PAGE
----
What came next surprised me more than anything I had seen before.
    In a bid to win the princess' love, our protagonist gets himself turned into a bear. Normally, most people would be fairly concerned at suddenly turning into a large, ursine creature, but our protagonist is not most people. It appeared to me that he had grown a few brain cells during this transformation, as he exercised anonymity and exaggerated strength to do some pretty shady and manipulative things ranging from death threats to eventually kidnapping the haughty princess.
    Keep in mind this is a children's story.
    With this sudden emergence of immoral yet cunning behaviour from our previously hopeless and simple 'hero', I was quite intrigued and could not wait to see what would unfold next. I shall leave what happens and unfolds for you, dear reader, to watch in your own free time (as I am sure you will, after reading this review), but let me just say that STOCKHOLM SYNDROME is a pretty dark and advanced topic to cover in a CHILDREN'S STORY.
    It is common knowledge amongst movie goers, that many fairy-tales are either allegories or have a depth to them that only the older audience will understand. The Singing Ringing Tree is no exception and falls short considering its otherwise weak plotline. However, although a shadow of the legendary tales of the Brothers Grimm, this movie is sure to entertain any audience of any age, for whatever innocent or dark reason that may be.
    P.S- Unlike your regular children's story, I'm not sure there was even an antagonist in this film; the dwarf (which my father, as a child, regarded in terror) seemed so inept at his duty that he ended up turning into a device to further the relationship of the protagonist and his crush and, by definition, a 'good guy' . Inept as he was, the dwarf was my favourite character.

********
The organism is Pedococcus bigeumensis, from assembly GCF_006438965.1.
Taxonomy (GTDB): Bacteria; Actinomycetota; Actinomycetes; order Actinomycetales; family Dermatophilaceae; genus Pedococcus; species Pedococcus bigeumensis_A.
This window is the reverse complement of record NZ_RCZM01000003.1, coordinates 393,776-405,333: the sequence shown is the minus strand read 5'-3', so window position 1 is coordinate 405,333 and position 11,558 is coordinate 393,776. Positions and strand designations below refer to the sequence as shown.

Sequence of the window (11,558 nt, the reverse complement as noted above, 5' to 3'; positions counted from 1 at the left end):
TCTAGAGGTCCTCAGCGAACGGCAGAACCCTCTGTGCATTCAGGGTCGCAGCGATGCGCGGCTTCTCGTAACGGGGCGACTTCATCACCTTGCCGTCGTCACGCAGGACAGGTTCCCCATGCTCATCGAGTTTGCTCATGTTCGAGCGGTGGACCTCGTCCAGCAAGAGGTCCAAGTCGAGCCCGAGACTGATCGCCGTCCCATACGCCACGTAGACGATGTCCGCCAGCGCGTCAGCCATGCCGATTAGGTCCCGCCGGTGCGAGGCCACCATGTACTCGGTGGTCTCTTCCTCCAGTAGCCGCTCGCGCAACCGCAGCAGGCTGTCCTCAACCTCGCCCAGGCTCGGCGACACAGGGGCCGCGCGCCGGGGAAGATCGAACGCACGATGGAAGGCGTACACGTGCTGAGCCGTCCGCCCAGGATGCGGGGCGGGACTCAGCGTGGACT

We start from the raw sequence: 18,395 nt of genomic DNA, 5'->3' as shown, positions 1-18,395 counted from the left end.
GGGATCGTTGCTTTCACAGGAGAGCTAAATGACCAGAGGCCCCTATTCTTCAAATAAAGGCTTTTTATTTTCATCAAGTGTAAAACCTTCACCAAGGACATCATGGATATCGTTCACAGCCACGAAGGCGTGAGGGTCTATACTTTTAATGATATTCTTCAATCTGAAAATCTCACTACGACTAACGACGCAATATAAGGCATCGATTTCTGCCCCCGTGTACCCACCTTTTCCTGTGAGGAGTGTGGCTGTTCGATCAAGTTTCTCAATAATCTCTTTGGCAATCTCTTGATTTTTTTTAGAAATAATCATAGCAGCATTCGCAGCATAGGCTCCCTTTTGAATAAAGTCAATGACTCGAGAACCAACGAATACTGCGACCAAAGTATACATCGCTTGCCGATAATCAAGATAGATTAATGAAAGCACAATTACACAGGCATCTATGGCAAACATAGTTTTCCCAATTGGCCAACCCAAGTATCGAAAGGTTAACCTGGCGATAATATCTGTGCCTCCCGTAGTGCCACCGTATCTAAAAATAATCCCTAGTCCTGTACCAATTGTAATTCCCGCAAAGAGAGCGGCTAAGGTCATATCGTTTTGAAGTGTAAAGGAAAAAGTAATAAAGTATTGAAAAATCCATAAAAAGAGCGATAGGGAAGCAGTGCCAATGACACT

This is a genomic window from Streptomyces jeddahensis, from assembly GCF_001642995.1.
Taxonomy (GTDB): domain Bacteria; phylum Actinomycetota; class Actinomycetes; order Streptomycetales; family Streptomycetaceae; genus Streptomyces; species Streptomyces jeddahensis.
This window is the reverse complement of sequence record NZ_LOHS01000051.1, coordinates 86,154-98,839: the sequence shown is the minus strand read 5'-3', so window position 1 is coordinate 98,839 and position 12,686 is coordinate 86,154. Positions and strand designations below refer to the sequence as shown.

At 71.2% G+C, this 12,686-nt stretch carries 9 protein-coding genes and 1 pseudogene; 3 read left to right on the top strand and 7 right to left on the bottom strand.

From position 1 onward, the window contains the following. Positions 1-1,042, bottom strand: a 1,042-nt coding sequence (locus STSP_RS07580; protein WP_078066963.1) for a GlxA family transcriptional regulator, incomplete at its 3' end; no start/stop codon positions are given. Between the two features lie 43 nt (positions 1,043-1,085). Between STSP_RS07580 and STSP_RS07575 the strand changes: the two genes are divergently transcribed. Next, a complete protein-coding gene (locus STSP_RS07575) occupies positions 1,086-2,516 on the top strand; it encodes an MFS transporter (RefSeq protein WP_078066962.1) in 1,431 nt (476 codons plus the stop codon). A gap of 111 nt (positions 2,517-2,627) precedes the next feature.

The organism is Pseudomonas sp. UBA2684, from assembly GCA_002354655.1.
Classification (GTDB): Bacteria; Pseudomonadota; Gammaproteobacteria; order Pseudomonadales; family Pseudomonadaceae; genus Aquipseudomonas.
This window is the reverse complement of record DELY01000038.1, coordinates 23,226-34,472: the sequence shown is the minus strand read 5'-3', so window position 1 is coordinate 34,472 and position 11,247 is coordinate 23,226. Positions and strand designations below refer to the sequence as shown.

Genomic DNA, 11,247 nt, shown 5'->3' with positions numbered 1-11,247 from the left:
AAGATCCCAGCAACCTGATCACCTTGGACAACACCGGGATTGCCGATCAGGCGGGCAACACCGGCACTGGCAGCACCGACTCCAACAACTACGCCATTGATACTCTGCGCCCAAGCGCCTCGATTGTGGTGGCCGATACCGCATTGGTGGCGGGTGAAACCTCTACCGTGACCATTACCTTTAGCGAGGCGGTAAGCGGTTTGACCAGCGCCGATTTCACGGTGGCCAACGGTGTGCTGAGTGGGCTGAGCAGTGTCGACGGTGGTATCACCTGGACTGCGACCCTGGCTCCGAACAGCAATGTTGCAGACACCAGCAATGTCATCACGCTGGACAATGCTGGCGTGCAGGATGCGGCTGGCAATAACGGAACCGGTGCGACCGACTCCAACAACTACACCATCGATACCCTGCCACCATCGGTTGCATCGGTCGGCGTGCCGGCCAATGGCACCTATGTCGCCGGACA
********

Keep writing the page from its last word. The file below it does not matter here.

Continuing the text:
• Jessica, 13

    5 out of 5
    Jessica, 13
    2014-10-01 12:56:56

    My sister has watched this film and she said it was really good.
    She had to have English subtitles because the film is in German.

  • Sabrina, -1

    4 out of 5
    Sabrina, -1
    2014-03-25 14:08:15

    i love it becase it is a good and amasing film

  • owen, 10

    1 out of 5
    owen, 10
    2014-03-14 15:50:50

    i did not like this film because the narrator had no expression at all but the good thing was the bear was funny.

  • Lydia, 10

    1 out of 5
    Lydia, 10
    2014-03-14 15:50:32

    it wasn't bad but it could have been a bit better . and it was in a diffrent
    language and their was a person who was saying it in english with
    apsoluitly no expression what so ever. WHAT